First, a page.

- | Thursday, November 2
- 12:15 PM
- Kaiserplatz 7-9, 4th floor, Room 4.006
Mistrust in Medicine: The Legacy of Colonial Medical Campaigns in Central Africa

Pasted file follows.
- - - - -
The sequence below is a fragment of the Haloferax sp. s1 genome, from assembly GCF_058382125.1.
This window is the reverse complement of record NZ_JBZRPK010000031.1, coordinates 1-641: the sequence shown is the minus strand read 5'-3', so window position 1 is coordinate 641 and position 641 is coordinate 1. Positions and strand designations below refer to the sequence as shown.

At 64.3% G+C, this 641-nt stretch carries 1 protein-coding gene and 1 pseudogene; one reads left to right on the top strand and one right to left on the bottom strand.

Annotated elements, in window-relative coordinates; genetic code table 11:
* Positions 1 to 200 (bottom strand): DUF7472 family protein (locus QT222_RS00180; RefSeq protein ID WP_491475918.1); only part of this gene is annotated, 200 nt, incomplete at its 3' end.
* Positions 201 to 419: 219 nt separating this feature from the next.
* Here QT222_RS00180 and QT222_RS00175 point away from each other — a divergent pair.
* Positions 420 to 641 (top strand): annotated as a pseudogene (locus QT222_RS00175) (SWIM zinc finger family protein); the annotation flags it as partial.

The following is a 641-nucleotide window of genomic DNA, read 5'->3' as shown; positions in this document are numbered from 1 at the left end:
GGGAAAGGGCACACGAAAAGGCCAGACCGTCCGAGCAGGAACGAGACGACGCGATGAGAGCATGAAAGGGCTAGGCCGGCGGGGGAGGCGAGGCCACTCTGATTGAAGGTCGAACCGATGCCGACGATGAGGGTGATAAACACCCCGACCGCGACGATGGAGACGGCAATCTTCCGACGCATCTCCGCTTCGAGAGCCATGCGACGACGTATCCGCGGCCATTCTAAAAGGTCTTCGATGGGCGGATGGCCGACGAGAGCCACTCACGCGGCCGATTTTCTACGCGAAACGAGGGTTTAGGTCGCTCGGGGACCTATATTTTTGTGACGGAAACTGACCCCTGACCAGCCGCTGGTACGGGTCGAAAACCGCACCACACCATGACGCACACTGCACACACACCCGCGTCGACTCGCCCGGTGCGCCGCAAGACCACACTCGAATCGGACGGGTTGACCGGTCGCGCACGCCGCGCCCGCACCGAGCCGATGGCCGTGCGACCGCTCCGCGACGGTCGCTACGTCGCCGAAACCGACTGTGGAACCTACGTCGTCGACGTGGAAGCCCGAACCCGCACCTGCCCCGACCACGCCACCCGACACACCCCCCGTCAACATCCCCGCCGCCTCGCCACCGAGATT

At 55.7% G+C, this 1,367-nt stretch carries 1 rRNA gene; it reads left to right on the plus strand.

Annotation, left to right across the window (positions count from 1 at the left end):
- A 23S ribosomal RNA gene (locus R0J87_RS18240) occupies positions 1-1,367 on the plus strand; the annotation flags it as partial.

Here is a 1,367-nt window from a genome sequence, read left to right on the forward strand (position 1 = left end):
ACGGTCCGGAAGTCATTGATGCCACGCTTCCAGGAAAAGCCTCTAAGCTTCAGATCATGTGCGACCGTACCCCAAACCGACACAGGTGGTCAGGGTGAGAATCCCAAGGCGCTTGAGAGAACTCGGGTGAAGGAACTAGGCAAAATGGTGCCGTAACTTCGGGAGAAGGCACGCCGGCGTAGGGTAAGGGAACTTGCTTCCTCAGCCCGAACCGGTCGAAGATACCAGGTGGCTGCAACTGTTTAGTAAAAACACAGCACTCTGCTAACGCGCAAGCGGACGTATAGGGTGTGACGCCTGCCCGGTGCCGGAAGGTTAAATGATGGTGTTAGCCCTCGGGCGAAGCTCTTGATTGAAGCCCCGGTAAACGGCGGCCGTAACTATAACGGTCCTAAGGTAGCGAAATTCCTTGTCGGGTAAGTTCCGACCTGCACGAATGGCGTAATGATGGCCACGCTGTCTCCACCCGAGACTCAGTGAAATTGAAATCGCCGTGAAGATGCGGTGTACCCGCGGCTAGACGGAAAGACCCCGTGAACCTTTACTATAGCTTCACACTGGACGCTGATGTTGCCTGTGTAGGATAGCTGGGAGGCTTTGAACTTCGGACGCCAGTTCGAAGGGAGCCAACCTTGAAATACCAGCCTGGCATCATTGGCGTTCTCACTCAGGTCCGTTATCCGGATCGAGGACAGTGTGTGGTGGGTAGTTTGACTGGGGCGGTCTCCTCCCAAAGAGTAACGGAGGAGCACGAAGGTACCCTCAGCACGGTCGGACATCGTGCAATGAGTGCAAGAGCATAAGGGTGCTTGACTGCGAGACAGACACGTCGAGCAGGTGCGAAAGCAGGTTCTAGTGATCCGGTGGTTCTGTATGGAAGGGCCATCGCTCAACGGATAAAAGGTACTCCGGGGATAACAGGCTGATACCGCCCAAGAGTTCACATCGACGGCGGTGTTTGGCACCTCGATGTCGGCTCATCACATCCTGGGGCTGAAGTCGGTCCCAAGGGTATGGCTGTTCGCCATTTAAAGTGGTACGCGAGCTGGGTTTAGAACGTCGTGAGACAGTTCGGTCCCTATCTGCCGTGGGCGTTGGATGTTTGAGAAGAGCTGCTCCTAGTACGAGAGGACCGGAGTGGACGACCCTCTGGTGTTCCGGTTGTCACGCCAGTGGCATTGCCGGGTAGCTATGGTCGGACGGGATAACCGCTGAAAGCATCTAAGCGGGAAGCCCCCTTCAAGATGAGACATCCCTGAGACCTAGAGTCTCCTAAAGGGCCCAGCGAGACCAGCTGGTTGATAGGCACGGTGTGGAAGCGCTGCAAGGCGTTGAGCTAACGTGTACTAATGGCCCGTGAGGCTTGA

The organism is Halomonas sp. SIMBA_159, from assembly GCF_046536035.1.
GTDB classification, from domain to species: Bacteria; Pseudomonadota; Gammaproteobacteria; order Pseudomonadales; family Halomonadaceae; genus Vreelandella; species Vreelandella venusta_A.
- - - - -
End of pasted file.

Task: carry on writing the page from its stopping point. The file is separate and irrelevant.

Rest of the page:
We examine how historical experiences with modern medicine affect present day engagement with the health sector by examining the legacy of French colonial medical campaigns. Between 1921 and 1958, the French military organized medical campaigns to treat and prevent sleeping sickness. The military forced villagers to participate and used medications with harsh, sometimes fatal, side effects. We digitized over thirty years of French colonial records that document the locations of campaign visits and the intensity of treatment at a granular geographic level for five African countries. We examine how exposure to the historical campaigns affects trust in medicine – measured by willingness to take a blood test for anemia or HIV. Using an IV strategy, we show a significant and positive effect of historical exposure to campaigns on refusal to consent to a blood test. We provide evidence that the mistrust generated by this experience is specific to the medical sector, rather than to institutions more generally. Finally, we examine the importance of these historical campaigns for present day health policy by demonstrating differential response to a universal measles campaign.